Simulator enhances police training | News
Check out one of the Warner Robins Police Department's latest training sessions, and you may confuse it for a movie set.
Officers interact with a Virtra 180 simulator, that uses actors and weapons with lasers.
The three-screen, computer-generated technology creates 70 scenarios police could encounter, such as active shooters in a school, hostage situations and traffic stops.
The trainer controls how the actors react to an officers commands. They can change how the suspect reacts every time, so the officer never knows what's coming.
For example, the trainer could choose for the suspect to submit to the officer's commands, attack the officer, or shoot at him.
Training commander Captain John Clay says it creates a similar stress level to what officers feel in real-life situations.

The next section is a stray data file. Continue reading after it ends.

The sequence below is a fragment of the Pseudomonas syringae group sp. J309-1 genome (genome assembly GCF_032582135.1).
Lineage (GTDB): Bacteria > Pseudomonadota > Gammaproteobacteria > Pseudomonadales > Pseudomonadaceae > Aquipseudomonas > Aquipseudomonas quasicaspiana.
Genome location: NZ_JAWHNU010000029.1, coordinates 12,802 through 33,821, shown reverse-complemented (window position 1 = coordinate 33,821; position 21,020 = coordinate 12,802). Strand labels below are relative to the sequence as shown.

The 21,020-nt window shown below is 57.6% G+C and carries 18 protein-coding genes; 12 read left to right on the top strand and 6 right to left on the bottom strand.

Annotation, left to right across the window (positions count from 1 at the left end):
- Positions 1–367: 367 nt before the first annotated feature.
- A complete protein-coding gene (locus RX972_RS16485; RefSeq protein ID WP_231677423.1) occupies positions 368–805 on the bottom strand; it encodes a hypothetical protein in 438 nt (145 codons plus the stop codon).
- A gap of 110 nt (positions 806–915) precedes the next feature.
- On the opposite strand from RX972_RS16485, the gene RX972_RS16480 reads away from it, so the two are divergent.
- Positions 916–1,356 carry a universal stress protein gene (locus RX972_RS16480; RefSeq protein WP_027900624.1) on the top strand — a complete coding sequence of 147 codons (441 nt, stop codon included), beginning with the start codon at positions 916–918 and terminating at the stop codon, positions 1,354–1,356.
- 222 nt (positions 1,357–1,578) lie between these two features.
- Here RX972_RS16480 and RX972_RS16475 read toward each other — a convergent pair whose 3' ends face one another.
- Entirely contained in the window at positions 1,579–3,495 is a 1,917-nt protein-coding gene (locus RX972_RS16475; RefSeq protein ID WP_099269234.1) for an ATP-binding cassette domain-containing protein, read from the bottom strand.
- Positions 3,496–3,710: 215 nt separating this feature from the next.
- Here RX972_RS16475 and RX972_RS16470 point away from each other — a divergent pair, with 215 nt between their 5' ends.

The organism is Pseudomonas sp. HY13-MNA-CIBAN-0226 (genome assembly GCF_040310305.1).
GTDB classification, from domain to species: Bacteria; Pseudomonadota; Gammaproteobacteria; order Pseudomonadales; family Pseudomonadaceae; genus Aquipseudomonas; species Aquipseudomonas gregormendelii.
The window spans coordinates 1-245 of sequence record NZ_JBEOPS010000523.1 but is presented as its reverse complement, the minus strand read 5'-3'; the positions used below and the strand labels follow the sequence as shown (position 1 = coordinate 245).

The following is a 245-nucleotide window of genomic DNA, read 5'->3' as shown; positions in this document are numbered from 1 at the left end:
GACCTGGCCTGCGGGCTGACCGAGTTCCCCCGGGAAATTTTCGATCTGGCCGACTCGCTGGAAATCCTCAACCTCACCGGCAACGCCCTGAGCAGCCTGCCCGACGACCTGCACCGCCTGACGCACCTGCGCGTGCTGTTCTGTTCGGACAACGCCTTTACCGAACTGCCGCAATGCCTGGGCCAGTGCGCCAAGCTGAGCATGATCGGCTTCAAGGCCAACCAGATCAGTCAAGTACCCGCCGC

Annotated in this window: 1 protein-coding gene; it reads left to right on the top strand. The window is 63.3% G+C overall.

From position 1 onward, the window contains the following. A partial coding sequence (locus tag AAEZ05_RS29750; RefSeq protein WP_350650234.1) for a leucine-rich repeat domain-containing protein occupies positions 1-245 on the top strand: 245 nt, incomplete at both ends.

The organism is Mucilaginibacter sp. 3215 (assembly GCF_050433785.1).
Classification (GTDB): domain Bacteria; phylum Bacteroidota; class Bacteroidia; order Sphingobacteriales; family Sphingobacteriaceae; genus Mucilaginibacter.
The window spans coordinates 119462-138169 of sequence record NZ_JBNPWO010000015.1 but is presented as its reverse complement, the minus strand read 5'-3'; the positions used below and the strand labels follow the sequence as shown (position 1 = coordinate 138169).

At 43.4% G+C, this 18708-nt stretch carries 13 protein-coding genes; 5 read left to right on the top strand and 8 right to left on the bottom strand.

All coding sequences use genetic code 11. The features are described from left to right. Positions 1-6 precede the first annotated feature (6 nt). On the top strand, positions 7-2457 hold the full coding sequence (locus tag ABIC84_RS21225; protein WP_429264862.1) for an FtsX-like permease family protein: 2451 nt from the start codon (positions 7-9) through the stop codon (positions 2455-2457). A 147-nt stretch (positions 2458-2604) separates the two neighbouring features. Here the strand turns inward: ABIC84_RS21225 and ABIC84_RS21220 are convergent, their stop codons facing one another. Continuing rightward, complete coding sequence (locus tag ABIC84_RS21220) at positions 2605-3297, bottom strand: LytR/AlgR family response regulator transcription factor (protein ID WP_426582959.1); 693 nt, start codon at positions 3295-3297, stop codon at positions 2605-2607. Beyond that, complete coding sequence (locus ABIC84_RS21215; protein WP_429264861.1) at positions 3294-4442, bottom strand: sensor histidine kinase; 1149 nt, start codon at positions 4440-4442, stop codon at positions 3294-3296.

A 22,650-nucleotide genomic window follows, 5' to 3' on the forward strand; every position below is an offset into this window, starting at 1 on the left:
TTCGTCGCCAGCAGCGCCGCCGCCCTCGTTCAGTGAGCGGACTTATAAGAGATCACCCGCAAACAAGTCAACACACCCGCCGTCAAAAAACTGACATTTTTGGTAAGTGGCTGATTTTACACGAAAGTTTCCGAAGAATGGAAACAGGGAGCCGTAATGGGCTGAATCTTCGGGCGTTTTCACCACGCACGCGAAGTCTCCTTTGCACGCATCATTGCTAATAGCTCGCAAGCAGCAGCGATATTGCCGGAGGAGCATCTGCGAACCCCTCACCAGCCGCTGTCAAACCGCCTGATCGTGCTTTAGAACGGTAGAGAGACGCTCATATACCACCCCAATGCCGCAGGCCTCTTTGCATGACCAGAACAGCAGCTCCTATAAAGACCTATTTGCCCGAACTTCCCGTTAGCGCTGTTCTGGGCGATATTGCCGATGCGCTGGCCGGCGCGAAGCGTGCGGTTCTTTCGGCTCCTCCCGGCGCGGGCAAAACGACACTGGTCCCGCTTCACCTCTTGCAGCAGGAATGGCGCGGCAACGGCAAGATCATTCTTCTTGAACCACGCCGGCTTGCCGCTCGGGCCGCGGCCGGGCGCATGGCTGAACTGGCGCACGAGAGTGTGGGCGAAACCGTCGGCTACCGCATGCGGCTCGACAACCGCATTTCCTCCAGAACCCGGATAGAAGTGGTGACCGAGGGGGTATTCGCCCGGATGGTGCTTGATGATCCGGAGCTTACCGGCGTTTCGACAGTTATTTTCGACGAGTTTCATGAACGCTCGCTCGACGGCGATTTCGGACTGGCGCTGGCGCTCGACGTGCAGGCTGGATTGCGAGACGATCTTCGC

Clay said, "You can have them do push-ups and run to get their stress level up out on the range, but now you're actually being shot back at."
The screens use the laser technology to measure the officer's shooting accuracy.
The trainer gives them feedback on how to improve verbal commands, shooting and other aspects of the scenarios.
The Virtra 180 simulator cost about $122,000. The police department paid for it using Justice Assistance Grants, known as JAG money.
Warner Robins police bought the technology last year, but it is just now becoming operational at the department's Lake Joy precinct.